The 50th Anniversary of the Black Power Movement
will be commemorated on Ash Wednesday with a 9 a.m. Service at the Cathedral of the Immaculate Conception. Archbishop Jason Gordon will attend. The following is an edited version of an article submitted to Catholic News by the organisers.
On Thursday, February 26, 1970 the National Joint Action Committee organised a demonstration in solidarity with some 38 Caribbean students (11 of whom were citizens of Trinidad & Tobago) who were on trial in Canada.
After stops at the Canadian Embassy, as well as at Canadian institutions, the demonstrators entered the Cathedral of the Immaculate Conception. With racism, albeit in Canada, already at the top of the agenda, the demonstrators reacted to the all-white statues in the Cathedral. Two statues were draped with black cloth, as the total absence of any non-white presence among the celestial figures was reflected on the walls of the cathedral.
NJAC’s entry into the Cathedral of the Immaculate Conception was used by the State as an excuse to intervene in what was a peaceful demonstration in pursuit of justice.
Despite a media release by the then Archbishop Anthony Pantin that there had been no desecration of the Cathedral, charges were still brought against ten of the demonstrators.
The intervention of the State, however, only served to heighten the public demand for justice. What started as a small solidarity march, erupted within a few days into mass demonstrations involving tens of thousands of people. Under the astute leadership of Makandal Daaga (then Geddes Granger), the masses responded most passionately to the clarion call of the day, “Let us make the necessary sacrifices now and not leave the burden to the next generation.”
In 1970, NJAC emerged as the leadership of a movement for social, political, economic, cultural and philosophical change in T&T and the region. The movement demanded equal treatment and justice for all, particularly the majority African and Indian population who still bore the inhumane burden of their past status as slaves and indentures.
There was significant impact on the growth and development of almost every type of institution in T&T, including the Catholic Church.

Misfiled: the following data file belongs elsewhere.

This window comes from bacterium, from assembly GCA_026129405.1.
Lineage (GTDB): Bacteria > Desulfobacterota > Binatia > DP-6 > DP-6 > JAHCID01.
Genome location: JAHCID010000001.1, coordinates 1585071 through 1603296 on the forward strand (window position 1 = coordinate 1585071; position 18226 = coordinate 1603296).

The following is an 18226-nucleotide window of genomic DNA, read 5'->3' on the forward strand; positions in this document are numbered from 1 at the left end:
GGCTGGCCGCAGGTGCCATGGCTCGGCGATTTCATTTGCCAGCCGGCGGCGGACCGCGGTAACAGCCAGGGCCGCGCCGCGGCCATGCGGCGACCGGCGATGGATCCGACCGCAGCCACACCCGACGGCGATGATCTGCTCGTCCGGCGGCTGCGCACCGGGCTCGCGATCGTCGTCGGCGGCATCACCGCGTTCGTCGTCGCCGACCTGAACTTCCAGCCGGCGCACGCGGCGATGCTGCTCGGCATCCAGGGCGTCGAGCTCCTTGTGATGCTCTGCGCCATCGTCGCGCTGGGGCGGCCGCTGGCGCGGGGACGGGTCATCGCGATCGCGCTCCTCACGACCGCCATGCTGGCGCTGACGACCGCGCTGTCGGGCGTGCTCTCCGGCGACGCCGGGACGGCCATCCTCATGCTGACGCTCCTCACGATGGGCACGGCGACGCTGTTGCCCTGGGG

According to an article in the Catholic News of Saturday March 7, 1970, written by Father Boyd Reid, “The incidents in the Cathedral may shock some of us into making serious efforts to change, so that the teaching and practice of the church may really set men free…… The church is always in need of renewal and this protest should bring to our attention an important area where such renewal is needed….”
A mere two weeks after NJAC’s entry into the Cathedral, the Catholic Church was again embroiled in this great movement. NJAC had set Thursday, March 12, 1970 for the highly significant ‘March to Caroni’ for national unity. The NJAC leader Makandal Daaga invited His Grace Anthony Pantin, to join the march of liberation for a better country. His Grace Anthony Pantin responded very positively.
Affirming that he believed it to be the will of God that he march with the least of his brethren, he agreed to join the demonstrators at the Curepe intersection of the Old Southern Main Road and the Churchill-Roosevelt Highway.
There was widespread controversy, with some supporting his participation, while others were against. Archbishop Pantin eventually withdrew his decision to demonstrate and apologised to those who may have been hurt by his original decision to march as well as to those who would have been affected by his decision to withdraw his commitment to march.
Years later Archbishop Pantin said that his decision to not march was one which he regretted immensely.
February 26 represents the vast potential of our people to respond positively to the challenges we may face, once given the opportunity. The NJAC leadership recognised this and demanded “Power to the People”, with people being placed at the centre of all pursuits.
The Catholic Church and the religious fraternity in general were influenced by the revolutionary movement of the 1970s. Such was the impact of the movement that the Pope convened a meeting in Geneva to discuss the implications for the Church. T&T was represented by Rev Roy Neehall at that meeting.
The Church became more involved in community life, with emphasis on Laventille and the poorer communities. The Inter-Religious Organisation (IRO) and the Caribbean Conference of Churches were formed, with the CCC publishing the Caribbean Contact newspaper to communicate with the Caribbean people.